Monday, April 22, 2024

PEOPLE & THINGS: Monstrous perversion of common sense Part II


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THE PRECEDING ARTICLE presented a somewhat peculiar suggestion that appears to have caught the interest of political thinkers who would now logically ask “how?”  

As such it is now proper that an analysis of the mechanisms or tools employed by a leader to become the “most successful” be undertaken in the context of 21st century Barbados. One of the characteristics of an immature democracy is the paucity of scholarly analysis of leadership types and the impact individual styles have on the development of the office of prime minister.

In the United States, the maturity of their democracy is such that this type of analysis is popular and it is fortuitous that in my pursuit of political science at the advanced level, Mrs Rosemary Alleyne introduced me to the perspectives of Erwin Hargrove and James Barber who established two important categories of president there.

These were the presidents “of action” or “active presidents” and presidents “of restraint” or “passive presidents”. Moreover, within each broad category there can be sub-categories to reflect the fact that neither category is necessarily “good” or “bad” since there can be “active-positive” and “active-negative” presidents, along with “passive-positive” and “passive-negative” presidents.

I have frequently deferred to these categories in my own Barbadian analysis since the establishment of such markers helps to refine one’s arguments and the fact that we have only had seven leaders compared to the United States’ 44 is irrelevant. Hence, one can easily identify the leaders who fall within the “of restraint” category and can easily identify Prime Minister Stuart as one such, along with Prime Minister St John.

The fact that one of these leaders won an election and the other didn’t supports the suggestion made earlier that the label “passive” is not always negative and as such President Howard Taft was identified by the analysts as a good president who was passive.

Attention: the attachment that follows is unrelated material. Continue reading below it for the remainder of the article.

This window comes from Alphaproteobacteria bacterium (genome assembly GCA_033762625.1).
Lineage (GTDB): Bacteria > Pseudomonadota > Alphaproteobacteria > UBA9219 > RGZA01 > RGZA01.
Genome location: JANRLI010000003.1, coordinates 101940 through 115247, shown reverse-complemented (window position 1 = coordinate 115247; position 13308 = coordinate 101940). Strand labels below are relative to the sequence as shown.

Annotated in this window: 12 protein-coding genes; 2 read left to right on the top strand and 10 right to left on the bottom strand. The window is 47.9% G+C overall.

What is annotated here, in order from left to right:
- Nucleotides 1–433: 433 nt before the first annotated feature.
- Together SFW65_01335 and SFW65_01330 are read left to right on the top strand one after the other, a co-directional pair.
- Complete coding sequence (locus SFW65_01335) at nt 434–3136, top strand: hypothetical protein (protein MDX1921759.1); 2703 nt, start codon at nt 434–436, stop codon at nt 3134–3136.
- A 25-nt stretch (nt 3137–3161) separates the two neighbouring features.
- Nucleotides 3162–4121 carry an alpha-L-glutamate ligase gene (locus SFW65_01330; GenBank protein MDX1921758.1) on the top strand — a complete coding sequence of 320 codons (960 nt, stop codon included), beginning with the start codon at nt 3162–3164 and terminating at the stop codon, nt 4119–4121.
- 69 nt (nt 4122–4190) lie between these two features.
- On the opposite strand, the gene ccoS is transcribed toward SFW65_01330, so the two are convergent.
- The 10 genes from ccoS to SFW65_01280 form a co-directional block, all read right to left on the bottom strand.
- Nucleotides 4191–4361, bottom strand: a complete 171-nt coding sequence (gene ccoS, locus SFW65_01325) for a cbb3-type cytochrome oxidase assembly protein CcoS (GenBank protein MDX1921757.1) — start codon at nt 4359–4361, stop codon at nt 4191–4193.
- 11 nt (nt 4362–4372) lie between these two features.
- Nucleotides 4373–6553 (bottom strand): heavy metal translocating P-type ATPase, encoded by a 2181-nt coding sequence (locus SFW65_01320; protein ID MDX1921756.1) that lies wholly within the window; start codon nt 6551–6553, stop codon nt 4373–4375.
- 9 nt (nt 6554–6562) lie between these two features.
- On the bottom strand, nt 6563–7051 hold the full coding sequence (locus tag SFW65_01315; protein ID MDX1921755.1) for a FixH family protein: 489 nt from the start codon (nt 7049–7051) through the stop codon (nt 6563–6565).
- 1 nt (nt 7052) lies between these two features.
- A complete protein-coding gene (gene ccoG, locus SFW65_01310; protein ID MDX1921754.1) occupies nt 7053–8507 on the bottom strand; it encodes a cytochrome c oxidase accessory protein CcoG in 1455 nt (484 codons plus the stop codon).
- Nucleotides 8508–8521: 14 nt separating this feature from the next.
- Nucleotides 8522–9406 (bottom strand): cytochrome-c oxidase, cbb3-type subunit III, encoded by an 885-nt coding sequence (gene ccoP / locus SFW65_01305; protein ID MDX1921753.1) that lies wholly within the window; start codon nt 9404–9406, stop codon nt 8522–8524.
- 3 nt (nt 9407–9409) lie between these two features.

These classifications are relevant to this discourse largely because a leader’s success or failure will hinge primarily on the type of classification into which they fall either by accident or by virtue of deliberate actions on their part. One of the major factors contributing to Stuart’s success therefore is the fact that he is passive and his passivity has become an asset. The proposition seems odd, but if one alludes to Margaret Thatcher’s book The Downing Street Years and her references to President Carter (also passive), it becomes clear that this type of leader has his time and in her opinion that time was not Carter’s. In our instance, this is perhaps not the best time for passive leadership developmentally, but the 2013 election was an excellent time for a passive leader politically.

That election juxtaposed two leaders who were equally unpopular if one were to use the CADRES poll as the basis of analysis. Clearly, Barbadians were not excited by either and this opened the door for us to consider alternative bases for evaluation such as the extent to which one antagonised us more than the other.

We reflected therefore on the passive and potentially passive-negative, as against the active and potentially active-negative and opted for the former. This preference surprised me. However, I now accept the extent to which we thought it better to select a “Carter type” in preference to a “Reagan type” since we believed that the impact of a nice person doing little or nothing would be better than selecting a leader with the potential to irrigate.

Stuart’s success therefore had much to do with the fact that he fell into the job at a time when the political environment was conducive. This could be seen as good political fortune. He does, however, have other overt characteristics which have contributed to his success, while not necessarily helping us move forward developmentally. Among these, the most irritating to those among us who think is his inclination to insult our intelligence with impunity, which is especially distressing because we are considered to be among the most educated populations in the Caribbean.

Certainly, if we reflect on Dr Gonsalves’ The Idea Of Barbados paper, it presents a flattering image of a country with considerable intellectual talent. Presumably, such a country is not easy to mislead and would be less inclined to tolerate insults. This is, of course, the presumption that most of those who sought to lead this country were respectful of the limits of our tolerance. In this instance, however, we communicated our support for obvious insults to our collective intelligence prior to February 2013 and must therefore brace ourselves for more of the same until February 2018.

In the meantime, those across this region like Gonsalves who perceived us to be of superior intellect might want to consider the extent to which they regard us more highly than we regard ourselves.

Peter W. Wickham ( is a political consultant and a director of Caribbean Development Research Services (CADRES).


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